How to Use a Mixing Console During Rehearsals


Even though the “Garage Band” setup, with everything plugged into clarinet amps at full volume (including mics and keyboards), has helped many musicians progress and go from amateurs to experienced amateurs, even professionals, it’s simple and easy to rehearse in a more practical way that’s considerably more consistent with professional standards. It would be a good idea to stop the “do it yourself” method as soon as possible, which, even though it lets you build relatively quickly without having to carry heavy PA equipment, is not going to suffice for many situations and won’t correspond to the real world of sound technicians and live gigs in bigger venues. Wedding rehearsal studio toronto rooms often have equipment that lets you practice in a more skilled manner and which won’t damage your ears. For just a reasonable budget, it’s also possible to set the same thing up “at home”…

How many inputs do I need?

The first question to ask yourself is whether anything will be sent through the sound system, which is usually the case for a real stage, or if only certain sources will be increased by the sound system. In most cases, due to lack of equipment, the second selection is chosen, at the expense of a real sound look at, to prepare for a show… So you try to get the most out of what exactly you’ve got, depending on the situation. Singers will of course be the initially on the list to go into the sound system, as well as any keyboards and wind instruments in the band. Let’s say that the guitars and drums won’t be using the sound system. A group with: 2 singer-guitarists, another singer, a bassist, a keyboardist using a couple instruments, a saxophonist and a drummer using electronic drums will need a mixer with at least eight channels, should the keyboards use “mono” connections… When choosing a mixer, you should choose one with at least one third “more” channels than what you usually use. In this case, a twelve channel mixer is a reasonable minimum and sixteen channels a comfortable investment money! One tends to feel like their over-sizing this type of equipment… although things could get very tight as soon as more musicians be a part of the band or if you want to connect the whole group (including guitar/bass amps) into the mixer as you would do in a substantial venue.

How many outputs?

The choice among 16-input mixers is very wide and it won’t be difficult to find the right one for you. However , you have to to decide how many outputs you’ll be needing. A pair of stereo outputs is of course the minimum. But the singer will probably come to know having a monitor, same for the drummer, whose electronic percussion don’t produce much of an acoustic sound without extravagance. The keyboardist would also probably like one far too since he probably doesn’t want to haul around a keyboard set amp just to hear himself better. If you want to eventually have the capacity to add some effects to vocals, it’s a good idea if the console possesses an auxiliary out, post-fader. To sum up: a main stereo output, at the least two independent monitors, ideally three, in aux available, pre-fader, and an aux out post-fader. So a few outputs that will be controlled with your mixer. To illustrate these kind of examples we’ll use a Yamaha MG166CX. This small manual mixer has 8 mono channels, six of which use a small compressor on the “mic” input, and four pairs associated with stereo inputs, two of which are equipped with an XLR feedback for “mics” and two with RCA inputs. In which switchable global phantom power for any condenser mics as well as DI boxes. Finally, the MG166CX also has integrated digital camera effects with reverb, chorus, flanger, and delay. Staying within range of an average budget, rackable and particularly light source to carry, it’s one of the ideal rehearsal mixers.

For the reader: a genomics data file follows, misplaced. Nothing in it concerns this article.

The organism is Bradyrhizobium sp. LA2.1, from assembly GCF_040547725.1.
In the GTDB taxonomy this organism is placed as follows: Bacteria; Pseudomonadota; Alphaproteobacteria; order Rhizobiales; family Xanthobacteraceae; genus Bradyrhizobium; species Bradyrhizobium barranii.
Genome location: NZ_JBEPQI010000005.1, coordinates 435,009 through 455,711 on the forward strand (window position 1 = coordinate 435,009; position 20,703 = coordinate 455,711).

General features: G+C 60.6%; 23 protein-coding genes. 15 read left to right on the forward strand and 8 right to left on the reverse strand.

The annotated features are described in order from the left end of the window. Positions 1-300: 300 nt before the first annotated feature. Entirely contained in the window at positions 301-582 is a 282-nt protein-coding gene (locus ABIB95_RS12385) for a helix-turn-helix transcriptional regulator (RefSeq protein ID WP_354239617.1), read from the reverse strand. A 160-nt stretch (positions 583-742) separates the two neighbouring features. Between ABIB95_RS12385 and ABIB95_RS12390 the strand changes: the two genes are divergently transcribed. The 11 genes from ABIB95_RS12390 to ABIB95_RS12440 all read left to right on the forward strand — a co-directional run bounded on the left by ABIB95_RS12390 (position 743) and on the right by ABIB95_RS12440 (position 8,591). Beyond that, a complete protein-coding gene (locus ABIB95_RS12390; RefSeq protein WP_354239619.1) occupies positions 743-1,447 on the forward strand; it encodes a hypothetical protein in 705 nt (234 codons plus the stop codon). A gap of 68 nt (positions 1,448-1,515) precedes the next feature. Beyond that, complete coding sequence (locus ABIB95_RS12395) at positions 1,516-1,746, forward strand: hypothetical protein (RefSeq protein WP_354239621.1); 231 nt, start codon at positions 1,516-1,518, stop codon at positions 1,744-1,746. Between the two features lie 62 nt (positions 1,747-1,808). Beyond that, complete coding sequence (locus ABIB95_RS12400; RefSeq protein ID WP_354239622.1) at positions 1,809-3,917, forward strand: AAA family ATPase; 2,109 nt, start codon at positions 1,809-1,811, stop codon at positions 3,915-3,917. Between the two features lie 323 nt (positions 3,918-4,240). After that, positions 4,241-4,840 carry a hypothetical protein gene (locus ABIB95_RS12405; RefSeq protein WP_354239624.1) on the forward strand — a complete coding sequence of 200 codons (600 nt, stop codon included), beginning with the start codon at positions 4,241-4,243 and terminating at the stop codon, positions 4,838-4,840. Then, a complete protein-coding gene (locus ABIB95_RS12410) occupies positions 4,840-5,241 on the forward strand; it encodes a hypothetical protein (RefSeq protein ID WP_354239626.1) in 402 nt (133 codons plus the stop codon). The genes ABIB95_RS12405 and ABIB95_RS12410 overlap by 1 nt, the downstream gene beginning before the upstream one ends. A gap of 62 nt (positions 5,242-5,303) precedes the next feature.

Where does someone plug in?

Let’s take a more detailed look at the connections of your devices. Microphones will of course be connected into the XLR inputs with the channels. For “line” sources, use asymmetric “Jack” inputs. Note that the insert inputs on channels 1 to 8, allow the use of an external dynamic effect (compressor, limiter, noise-gate… ). Channels 9/10 and the rest are stereo (. So you’ll be connecting the electronic drums output to at least one of these, and why not, the keyboard outputs. However , Yamaha the cause foreseen the possibility or necessity of connecting an additional XLR mic. But in this case, the “stereo” channels become “mono”! Often the Yamaha MG166 is not a “real” 16 channel mixing machine, but… A 12 mic channel + 4-line-level approach mixer. You’ll need to take this into account when making your choice!

There is no placed order to cabling channels on a mixer since they’re interchangeable. Playing with a live setting, it’s sometimes conventional to find through left to right, drum channels, bass, guitar, and all the others depending on their location on the stage, to make it easier for the technician know what is where. In rehearsal, that of course doesn’t make any sense. In our case, all of channels are not identical. It’s probably wiser to keep often the channels with compressors for singers and why not in addition the drums, via “line” or XLR. In the other case you’d need to use two DI boxes do you know function is to balance the signal, adapt impedance, as well as match levels, as we did, at the end of the example, to get keyboard outputs. In the case of a rehearsal room, where cables and wires and cable-length are often quite limited, the use of a direct pack is not necessary and may even be regarded as a luxury. However , regarding “humming” and “buzzing” problems, our little “magic box” is likely to solve the problem…